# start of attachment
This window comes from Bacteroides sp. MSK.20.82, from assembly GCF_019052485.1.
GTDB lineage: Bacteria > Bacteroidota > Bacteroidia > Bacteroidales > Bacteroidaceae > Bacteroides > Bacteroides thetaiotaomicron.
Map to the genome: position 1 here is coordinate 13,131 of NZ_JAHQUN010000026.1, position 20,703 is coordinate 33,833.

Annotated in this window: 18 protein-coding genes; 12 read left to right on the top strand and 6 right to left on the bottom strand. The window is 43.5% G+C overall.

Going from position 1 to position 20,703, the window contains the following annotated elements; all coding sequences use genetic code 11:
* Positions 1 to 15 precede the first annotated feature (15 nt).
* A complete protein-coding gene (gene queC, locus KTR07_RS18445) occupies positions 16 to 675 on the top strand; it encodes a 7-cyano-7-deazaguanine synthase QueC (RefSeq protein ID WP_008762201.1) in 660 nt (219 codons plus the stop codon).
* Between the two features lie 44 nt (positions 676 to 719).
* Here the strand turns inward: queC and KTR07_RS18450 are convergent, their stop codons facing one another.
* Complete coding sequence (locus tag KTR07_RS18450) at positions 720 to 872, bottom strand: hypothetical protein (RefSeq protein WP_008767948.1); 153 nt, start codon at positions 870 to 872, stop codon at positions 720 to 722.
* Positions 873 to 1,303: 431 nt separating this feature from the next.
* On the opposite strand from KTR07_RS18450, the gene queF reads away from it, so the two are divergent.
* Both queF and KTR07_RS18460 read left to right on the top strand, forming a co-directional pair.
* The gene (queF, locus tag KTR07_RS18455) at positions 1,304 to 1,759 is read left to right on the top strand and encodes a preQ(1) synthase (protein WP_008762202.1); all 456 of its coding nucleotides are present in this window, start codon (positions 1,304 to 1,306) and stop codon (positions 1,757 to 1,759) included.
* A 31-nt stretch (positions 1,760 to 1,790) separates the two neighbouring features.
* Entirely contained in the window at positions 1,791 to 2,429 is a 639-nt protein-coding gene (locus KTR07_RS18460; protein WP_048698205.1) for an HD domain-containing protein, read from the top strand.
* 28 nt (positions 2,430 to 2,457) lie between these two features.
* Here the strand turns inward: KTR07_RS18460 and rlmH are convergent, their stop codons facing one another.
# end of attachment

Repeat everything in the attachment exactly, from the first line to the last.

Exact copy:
This window comes from Bacteroides sp. MSK.20.82, from assembly GCF_019052485.1.
GTDB lineage: Bacteria > Bacteroidota > Bacteroidia > Bacteroidales > Bacteroidaceae > Bacteroides > Bacteroides thetaiotaomicron.
Map to the genome: position 1 here is coordinate 13,131 of NZ_JAHQUN010000026.1, position 20,703 is coordinate 33,833.

Annotated in this window: 18 protein-coding genes; 12 read left to right on the top strand and 6 right to left on the bottom strand. The window is 43.5% G+C overall.

Going from position 1 to position 20,703, the window contains the following annotated elements; all coding sequences use genetic code 11:
* Positions 1 to 15 precede the first annotated feature (15 nt).
* A complete protein-coding gene (gene queC, locus KTR07_RS18445) occupies positions 16 to 675 on the top strand; it encodes a 7-cyano-7-deazaguanine synthase QueC (RefSeq protein ID WP_008762201.1) in 660 nt (219 codons plus the stop codon).
* Between the two features lie 44 nt (positions 676 to 719).
* Here the strand turns inward: queC and KTR07_RS18450 are convergent, their stop codons facing one another.
* Complete coding sequence (locus tag KTR07_RS18450) at positions 720 to 872, bottom strand: hypothetical protein (RefSeq protein WP_008767948.1); 153 nt, start codon at positions 870 to 872, stop codon at positions 720 to 722.
* Positions 873 to 1,303: 431 nt separating this feature from the next.
* On the opposite strand from KTR07_RS18450, the gene queF reads away from it, so the two are divergent.
* Both queF and KTR07_RS18460 read left to right on the top strand, forming a co-directional pair.
* The gene (queF, locus tag KTR07_RS18455) at positions 1,304 to 1,759 is read left to right on the top strand and encodes a preQ(1) synthase (protein WP_008762202.1); all 456 of its coding nucleotides are present in this window, start codon (positions 1,304 to 1,306) and stop codon (positions 1,757 to 1,759) included.
* A 31-nt stretch (positions 1,760 to 1,790) separates the two neighbouring features.
* Entirely contained in the window at positions 1,791 to 2,429 is a 639-nt protein-coding gene (locus KTR07_RS18460; protein WP_048698205.1) for an HD domain-containing protein, read from the top strand.
* 28 nt (positions 2,430 to 2,457) lie between these two features.
* Here the strand turns inward: KTR07_RS18460 and rlmH are convergent, their stop codons facing one another.